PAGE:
Five buildings bringing brick back

How one of the oldest materials is being worked into contemporary architecture in some very surprising ways
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Pinar House - MO+G Taller de Arquitectura
Pinar House - MO+G Taller de Arquitectura

The use of brick as a building material dates back about 10,000 years, yet this hasn’t prevented many contemporary architects from working these ancient blocks into some of their most challenging designs.

As the Phaidon Atlas explains in its latest editor's focus, “Developments in technology are allowing architects to use brick in new and inventive ways, while still harkening back to traditional craft methods. Patterned facades, soaring arches and sturdy walls are all features of brick that make it a versatile and beautiful material.” Here are five of the best new designs to make use of the old blocks.

 

Friendship Centre – Urbana
Friendship Centre – Urbana

Friendship Centre – Urbana This training facility for agricultural workers was built in the flood-prone region of Gaibandha, northern Bangladesh; it has been constructed on a raised site, 2.4m above the surrounding land, and it is set within an embankment. The architects used locally produced, hand-made brick for building's masonry; the centre has deep foundations and arched entranceways, both of which help make the centre withstand earthquakes. Above the brickwork, the centre’s green roofs help hold back the region's heavy rainfall, while an excavated pond in the centre also retains rain, while serving as a fishery. Read more about it in the Atlas

 

Saw Swee Hock Student Centre - O’Donnell + Tuomey Architects
Saw Swee Hock Student Centre - O’Donnell + Tuomey Architects

Saw Swee Hock Student Centre - O’Donnell + Tuomey Architects This student union centre was built for the London School of Economics in the British capital, and fits neatly into the LSE’s tight city campus. The surface of the brick skin is cut out along fold lines, to form large areas of transparent glazing, framing views both for those peering out from the centre and for those passing on the street. Like a Japanese puzzle, the architects’ design is carefully assembled, to create one coherent volume from a complex set of interdependent component parts. Read more about it in the Atlas.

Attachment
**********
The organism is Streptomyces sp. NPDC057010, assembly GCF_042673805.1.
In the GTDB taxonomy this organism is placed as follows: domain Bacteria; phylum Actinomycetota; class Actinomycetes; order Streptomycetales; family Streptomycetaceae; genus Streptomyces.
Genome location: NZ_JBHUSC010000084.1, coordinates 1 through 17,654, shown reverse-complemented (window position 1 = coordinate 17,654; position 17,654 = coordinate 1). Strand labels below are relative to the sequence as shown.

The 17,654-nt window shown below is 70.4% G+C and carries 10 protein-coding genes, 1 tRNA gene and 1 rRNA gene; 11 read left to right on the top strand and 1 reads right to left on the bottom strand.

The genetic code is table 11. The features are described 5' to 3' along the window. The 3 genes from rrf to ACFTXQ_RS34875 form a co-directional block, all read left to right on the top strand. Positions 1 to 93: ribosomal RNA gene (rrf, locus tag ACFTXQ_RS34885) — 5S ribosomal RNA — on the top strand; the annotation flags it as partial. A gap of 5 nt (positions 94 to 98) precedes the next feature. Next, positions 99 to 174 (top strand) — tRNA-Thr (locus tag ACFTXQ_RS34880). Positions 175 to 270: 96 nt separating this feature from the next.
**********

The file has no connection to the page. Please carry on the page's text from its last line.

Pinar House - MO+G Taller de Arquitectura
Pinar House - MO+G Taller de Arquitectura

Pinar House - MO+G Taller de Arquitectura This private house was completed last year in a wood to the west of the Mexican city of Guadalajara, known as La Primavera, or the Spring Forest. The site is surrounded by pine and oak trees, and has accommodated other structures in the past, including a swimming pool, a car park and sports facilities. The architects chose include quite a lot of exposed brickwork to blend this contemporary design into its natural surroundings. The brick vaults and roofs are supported with wooden beams, while the brickwork in the upper levels bring to mind traditional methods of construction native to the region. Read more about it in the Atlas.

 

Antinori Winery – Archea Associati
Antinori Winery – Archea Associati

Antinori Winery – Archea Associati This wine producing facility, in Italy’s Chianti region, aims to blend into its agricultural landscape. Nevertheless, beneath the surface, lie these beautiful brickwork vaults. It’s a pity such fine architecture is hidden from plain sight, yet, as the building’s designers Archea Associati, these underground facilities create the ideal conditions for the slow maturation of Antinori’s wine. Read more about it in the Atlas.

 

Defence Colony Residence - Vir.mueller Architects
Defence Colony Residence - Vir.mueller Architects
 

Defence Colony Residence - Vir.mueller Architects This private residence in New Delhi was completed in 2011, and meets the needs of both new and old India. Despite its noteworthy, contemporary design the architects Vir.mueller chose to use of locally produced earthen bricks, because it enabled the house to meet certain structural requirements, such as the ability to withstand the earth tremors common in this region. What’s more, the practice was able to employ a local guild of brick masons, whose skills have been passed down, generation to generation, over the centuries. Read more about it in the Atlas, here. 

You can read the full editor's focus here, and see further pictures, drawings and more in the Phaidon Atlas, our peerless architectural resource. Hit a pay wall? Then sign up for a free trial here. And if you like what you see, you can order our new book Brick, our new look at this ancient material, here.


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